Wednesday 08 July 2020

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Cork Independent

Bia Sasta

Flavours to excite and confuse the senses!

Wednesday, 20th March, 2019 4:26pm

A few years back, a Cork chef made me a dish using fish and banana – I kid you not.

I still don’t understand the idea behind this combination but I gave it a try and to my utter surprise, it wasn’t too bad.

Still, it’s not something I would order off a menu. But the memory of this dish got me thinking about how to combine food to create a new dish.

Heston Blumenthal and Ferran Adria of the famous elBulli were pioneers in new combinations like the bacon ice cream good old Heston became famous for.

A few months back, I tried my own little adventure by creating a purely savoury afternoon tea – some guests couldn’t get their heads around my tomato jelly with onion cream.

People speak of classic combinations like pork and apple, tomato and basil, bacon and eggs – you know them all. So, when we are faced with new things like cauliflower and chocolate, we will always hesitate first.

Re-creating Heston Blumenthal’s cauliflower risotto dish would take us mortals about two days and we would need some brave guests to understand the addition of chocolate jelly to an otherwise normal sounding dish.

Most creative cooks – and I am sure many professional chefs – will have ‘The Flavour Thesaurus’ in their bookshelves. Written by Niki Segnit, it must have taken years to discover all the different flavour and food combinations.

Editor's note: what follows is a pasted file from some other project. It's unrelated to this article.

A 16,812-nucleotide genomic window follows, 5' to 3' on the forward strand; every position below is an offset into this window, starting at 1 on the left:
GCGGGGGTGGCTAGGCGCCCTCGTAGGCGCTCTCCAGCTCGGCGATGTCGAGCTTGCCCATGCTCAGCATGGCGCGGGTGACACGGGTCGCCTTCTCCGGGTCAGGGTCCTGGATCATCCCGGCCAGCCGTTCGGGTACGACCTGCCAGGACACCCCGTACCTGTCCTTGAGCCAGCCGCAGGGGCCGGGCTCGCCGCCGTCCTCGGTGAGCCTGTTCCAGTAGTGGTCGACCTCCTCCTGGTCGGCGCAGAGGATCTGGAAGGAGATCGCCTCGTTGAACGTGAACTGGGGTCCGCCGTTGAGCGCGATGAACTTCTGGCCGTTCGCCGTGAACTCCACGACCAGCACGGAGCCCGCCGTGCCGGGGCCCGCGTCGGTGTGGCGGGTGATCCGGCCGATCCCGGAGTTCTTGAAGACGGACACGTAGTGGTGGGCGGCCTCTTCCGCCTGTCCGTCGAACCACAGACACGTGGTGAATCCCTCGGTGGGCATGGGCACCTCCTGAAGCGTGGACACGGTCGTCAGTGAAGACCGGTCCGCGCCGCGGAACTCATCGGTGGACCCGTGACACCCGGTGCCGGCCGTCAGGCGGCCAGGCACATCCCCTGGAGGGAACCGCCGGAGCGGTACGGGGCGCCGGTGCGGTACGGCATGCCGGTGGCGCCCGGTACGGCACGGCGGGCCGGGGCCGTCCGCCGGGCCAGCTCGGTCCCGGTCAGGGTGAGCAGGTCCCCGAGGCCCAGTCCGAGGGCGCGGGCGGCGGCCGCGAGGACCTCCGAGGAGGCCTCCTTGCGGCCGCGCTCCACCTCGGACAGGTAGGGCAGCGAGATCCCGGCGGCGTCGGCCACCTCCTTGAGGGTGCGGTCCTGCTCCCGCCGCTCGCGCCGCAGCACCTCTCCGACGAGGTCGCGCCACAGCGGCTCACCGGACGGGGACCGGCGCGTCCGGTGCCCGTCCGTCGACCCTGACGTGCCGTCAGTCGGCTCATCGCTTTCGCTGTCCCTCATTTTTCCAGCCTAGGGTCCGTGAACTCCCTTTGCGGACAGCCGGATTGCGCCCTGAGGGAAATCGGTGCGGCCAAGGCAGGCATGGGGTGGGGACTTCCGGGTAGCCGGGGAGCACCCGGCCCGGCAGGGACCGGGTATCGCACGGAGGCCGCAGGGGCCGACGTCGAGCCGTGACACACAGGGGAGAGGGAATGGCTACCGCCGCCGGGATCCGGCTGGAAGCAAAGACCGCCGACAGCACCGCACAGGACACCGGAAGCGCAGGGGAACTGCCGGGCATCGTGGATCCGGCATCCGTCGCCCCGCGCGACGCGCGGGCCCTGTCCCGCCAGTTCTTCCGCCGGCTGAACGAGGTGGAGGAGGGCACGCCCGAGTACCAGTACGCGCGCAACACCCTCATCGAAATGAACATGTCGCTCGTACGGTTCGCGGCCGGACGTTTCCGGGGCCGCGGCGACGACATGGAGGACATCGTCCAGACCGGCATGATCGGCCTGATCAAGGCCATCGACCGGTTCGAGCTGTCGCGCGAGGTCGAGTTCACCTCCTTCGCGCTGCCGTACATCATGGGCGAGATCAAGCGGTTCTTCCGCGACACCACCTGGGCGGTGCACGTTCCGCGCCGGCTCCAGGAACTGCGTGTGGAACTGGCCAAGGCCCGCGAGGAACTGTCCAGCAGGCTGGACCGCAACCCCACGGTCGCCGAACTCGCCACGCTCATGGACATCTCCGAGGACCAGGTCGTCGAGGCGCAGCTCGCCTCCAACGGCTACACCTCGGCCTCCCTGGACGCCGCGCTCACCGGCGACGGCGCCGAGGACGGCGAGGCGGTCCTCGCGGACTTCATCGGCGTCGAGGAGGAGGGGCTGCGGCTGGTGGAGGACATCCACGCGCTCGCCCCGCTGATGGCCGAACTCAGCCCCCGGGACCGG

It is a wonderful tool if you have a fridge full of ingredients and no idea what to prepare. Take the book, open it on page 344 and you will find that mushroom and blueberry is a great idea to add to lasagna and an idea for blueberry and mushroom risotto – apparently a winning dish by an Italian chef.

I think I will give this a skip and enjoy my blueberries poached with cinnamon on my porridge or ice cream.

Last Christmas, Niki’s latest book was on my wish list and Santa, aka Mr T was clever enough to pick ‘Lateral Cooking’ as one the books to put under the tree.

Again, based on flavours and food combinations, this book takes you further as it contains recipes that are almost open-ended for you to explore more and add your own twist on things. The section on bread covers more than just the basic recipe; it shows you how to use the dough in different ways and to elevate something as simple as soda bread dough to an Irish stew cobbler.

Each chapter starts with the basic recipe and tips followed by ideas for flavour matching. This book is perfect for homecooks who like to take their ambitions further or anyone who is looking to learn more about the principals of food.

Now, who would like some caviar on their banana?

On a completely different note, I am looking forward to this weekend’s Sugarcraft Show at the Radisson Hotel in Little Island. Hope to see you there!

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